WASHINGTON, D.C. – On Friday and Saturday, U.S. Reps. Ilhan Omar (D-MN), Cori Bush (D-MO), Alexandria Ocasio-Cortez (D-NY), Ayanna Pressley (D-MA), and Rashida Tlaib (D-MI) will reportedly visit Minnesota to protest the Enbridge Line 3 Pipeline Replacement Project.
In response, U.S. Reps. Michelle Fischbach (R-MN), Pete Stauber (R-MN), and Tom Emmer (R-MN) issued the following statement:
"Even after a litany of court decisions affirming the Enbridge Line 3 Pipeline Replacement Project, and even with construction more than 90 percent complete, the misguided push to stop the pipeline using any means possible continues. The multi-billion-dollar pipeline project is the most studied of its kind in Minnesota; a visit by a few out-of-town congresswomen isn’t going to stop it.
"Instead, they seek soundbites. They say it’s about the impacts of the pipeline on Indigenous people, but they have not met with the many Native American contractors who are currently on-site assembling the pipeline. They say it’s about tribal sovereignty, but they fail to note the agreements reached with the Leech Lake Band of Ojibwe and the Fond du Lac Band of Lake Superior Chippewa. They say it’s about people, but they have not engaged with the cities, counties, and local businesses that have already benefited from the project.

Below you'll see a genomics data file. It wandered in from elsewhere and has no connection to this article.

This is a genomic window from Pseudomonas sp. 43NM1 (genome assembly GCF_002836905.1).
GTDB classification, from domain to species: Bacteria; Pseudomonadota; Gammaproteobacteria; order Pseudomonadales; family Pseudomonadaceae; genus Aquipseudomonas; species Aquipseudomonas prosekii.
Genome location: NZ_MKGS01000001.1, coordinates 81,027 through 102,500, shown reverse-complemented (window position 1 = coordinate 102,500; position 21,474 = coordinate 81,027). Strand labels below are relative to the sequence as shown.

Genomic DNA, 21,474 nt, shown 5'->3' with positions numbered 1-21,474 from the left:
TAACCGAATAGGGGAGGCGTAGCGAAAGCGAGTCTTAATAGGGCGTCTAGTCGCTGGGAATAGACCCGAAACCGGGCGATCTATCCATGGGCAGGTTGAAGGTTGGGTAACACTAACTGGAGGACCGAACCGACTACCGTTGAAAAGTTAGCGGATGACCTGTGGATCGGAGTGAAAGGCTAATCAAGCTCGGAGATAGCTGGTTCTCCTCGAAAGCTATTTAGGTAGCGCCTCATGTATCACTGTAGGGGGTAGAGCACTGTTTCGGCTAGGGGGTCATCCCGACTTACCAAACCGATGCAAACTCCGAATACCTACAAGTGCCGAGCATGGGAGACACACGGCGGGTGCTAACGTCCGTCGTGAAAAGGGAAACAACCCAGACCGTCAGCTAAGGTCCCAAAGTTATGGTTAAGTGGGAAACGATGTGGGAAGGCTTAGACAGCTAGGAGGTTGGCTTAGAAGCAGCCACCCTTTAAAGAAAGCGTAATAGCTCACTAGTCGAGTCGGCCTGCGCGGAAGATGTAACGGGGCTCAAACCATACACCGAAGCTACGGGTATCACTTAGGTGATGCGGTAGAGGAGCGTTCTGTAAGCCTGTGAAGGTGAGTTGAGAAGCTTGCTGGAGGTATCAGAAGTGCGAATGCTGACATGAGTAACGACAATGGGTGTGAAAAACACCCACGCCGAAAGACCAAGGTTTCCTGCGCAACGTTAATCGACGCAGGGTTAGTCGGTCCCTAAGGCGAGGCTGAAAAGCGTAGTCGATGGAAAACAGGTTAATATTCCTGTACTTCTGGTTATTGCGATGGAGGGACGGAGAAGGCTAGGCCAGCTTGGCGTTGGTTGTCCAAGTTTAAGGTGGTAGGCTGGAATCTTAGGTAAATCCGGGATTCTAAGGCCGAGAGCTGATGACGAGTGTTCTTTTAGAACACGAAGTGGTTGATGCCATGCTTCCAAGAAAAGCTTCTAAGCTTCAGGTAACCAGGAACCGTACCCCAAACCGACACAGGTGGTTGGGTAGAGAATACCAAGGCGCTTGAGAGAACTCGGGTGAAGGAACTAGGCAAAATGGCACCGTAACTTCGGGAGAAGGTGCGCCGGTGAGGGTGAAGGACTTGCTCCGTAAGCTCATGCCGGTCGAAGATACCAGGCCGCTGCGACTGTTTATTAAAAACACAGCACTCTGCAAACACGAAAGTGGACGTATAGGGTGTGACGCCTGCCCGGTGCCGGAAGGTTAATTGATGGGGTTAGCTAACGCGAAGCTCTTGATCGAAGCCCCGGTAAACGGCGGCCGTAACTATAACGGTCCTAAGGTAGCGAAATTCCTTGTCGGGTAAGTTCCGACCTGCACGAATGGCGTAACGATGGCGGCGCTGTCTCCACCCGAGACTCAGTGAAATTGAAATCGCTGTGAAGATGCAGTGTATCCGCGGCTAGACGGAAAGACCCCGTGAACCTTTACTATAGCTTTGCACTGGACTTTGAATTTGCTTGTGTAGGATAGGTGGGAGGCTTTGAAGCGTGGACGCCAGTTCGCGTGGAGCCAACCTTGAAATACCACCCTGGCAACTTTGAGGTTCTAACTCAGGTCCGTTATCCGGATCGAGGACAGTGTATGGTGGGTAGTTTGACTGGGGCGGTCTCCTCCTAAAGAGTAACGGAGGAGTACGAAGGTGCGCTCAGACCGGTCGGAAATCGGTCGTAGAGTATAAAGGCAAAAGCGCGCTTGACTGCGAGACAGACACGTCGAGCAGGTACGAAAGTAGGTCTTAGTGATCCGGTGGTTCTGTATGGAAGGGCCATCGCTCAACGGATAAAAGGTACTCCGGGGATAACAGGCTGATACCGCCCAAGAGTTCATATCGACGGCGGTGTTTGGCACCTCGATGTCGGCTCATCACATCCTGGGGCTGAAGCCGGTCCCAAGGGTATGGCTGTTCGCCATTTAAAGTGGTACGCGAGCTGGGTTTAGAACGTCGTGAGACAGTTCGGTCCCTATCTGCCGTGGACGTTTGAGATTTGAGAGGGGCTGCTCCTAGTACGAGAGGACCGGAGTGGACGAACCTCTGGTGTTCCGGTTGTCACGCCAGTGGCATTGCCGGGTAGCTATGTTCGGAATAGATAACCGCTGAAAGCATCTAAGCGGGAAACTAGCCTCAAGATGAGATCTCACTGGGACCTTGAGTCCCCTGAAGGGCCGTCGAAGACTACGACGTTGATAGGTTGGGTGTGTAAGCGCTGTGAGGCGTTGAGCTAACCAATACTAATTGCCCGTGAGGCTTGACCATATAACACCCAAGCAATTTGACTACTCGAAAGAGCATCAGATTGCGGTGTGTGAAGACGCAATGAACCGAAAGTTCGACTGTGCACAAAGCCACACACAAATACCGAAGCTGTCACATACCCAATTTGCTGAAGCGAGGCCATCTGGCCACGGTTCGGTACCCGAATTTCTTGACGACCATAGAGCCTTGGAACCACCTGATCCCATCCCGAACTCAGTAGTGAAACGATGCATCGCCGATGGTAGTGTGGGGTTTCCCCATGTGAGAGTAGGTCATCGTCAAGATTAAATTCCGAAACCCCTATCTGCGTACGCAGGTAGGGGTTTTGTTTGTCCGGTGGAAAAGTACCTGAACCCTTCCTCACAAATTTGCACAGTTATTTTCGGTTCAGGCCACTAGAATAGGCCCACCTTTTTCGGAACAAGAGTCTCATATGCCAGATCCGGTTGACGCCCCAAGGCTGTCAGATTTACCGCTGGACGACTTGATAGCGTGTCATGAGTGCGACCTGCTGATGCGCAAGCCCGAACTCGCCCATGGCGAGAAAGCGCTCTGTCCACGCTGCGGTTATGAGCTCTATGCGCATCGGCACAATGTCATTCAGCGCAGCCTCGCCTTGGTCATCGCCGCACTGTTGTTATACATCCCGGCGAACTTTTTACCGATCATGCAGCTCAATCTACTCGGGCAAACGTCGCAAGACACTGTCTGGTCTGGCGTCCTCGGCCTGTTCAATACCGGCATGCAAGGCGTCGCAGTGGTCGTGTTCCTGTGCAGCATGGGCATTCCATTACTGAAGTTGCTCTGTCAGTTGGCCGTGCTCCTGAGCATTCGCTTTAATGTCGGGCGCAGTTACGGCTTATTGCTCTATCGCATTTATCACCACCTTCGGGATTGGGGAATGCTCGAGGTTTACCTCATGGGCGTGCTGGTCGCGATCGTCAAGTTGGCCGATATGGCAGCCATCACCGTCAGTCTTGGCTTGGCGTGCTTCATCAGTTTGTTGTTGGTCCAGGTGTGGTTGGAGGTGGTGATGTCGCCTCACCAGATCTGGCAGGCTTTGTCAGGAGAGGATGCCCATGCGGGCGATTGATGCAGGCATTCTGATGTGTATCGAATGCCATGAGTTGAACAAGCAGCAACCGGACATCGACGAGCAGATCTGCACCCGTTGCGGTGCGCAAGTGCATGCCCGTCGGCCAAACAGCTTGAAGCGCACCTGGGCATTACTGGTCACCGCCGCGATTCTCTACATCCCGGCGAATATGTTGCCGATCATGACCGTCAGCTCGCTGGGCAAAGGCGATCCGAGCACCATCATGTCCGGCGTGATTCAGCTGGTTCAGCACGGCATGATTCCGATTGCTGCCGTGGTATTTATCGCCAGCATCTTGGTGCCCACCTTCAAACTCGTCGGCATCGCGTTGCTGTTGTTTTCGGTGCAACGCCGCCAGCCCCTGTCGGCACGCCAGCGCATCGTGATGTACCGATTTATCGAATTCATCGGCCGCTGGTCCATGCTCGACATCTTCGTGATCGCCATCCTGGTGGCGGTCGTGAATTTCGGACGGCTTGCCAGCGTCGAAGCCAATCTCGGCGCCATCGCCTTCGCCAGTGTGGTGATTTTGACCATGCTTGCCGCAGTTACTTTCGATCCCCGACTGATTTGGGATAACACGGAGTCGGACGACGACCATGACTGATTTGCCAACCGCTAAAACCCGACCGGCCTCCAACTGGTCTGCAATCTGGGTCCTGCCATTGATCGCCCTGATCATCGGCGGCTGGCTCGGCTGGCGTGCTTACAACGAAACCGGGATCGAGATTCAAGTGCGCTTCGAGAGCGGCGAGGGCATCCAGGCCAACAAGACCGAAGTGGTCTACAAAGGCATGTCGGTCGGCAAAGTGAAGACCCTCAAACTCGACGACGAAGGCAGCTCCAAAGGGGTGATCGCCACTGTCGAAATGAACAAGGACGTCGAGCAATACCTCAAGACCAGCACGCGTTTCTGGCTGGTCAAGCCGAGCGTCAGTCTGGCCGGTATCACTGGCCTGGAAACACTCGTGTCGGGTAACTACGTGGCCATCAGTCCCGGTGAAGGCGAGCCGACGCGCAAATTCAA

"People in Minnesota support Line 3 because Line 3 supports Minnesota’s energy needs."
The Enbridge Line 3 Pipeline Replacement Project aims to replace an existing, deteriorating crude oil pipeline that extends from Edmonton, Alberta to Superior, Wisconsin. Construction began on the 337-mile Minnesota portion of the replacement pipeline in December 2020 and is more than 90 percent completed. The project, which is the largest privately financed construction project in state history, supports thousands of skilled labor jobs across northern Minnesota and is expected to bring more than $160 million in construction-related revenue to communities near the pipeline’s route. The new pipeline will also contribute an additional $35 million in property taxes the first year it is fully in service, which will support schools, fund essential services, and help protect the environment.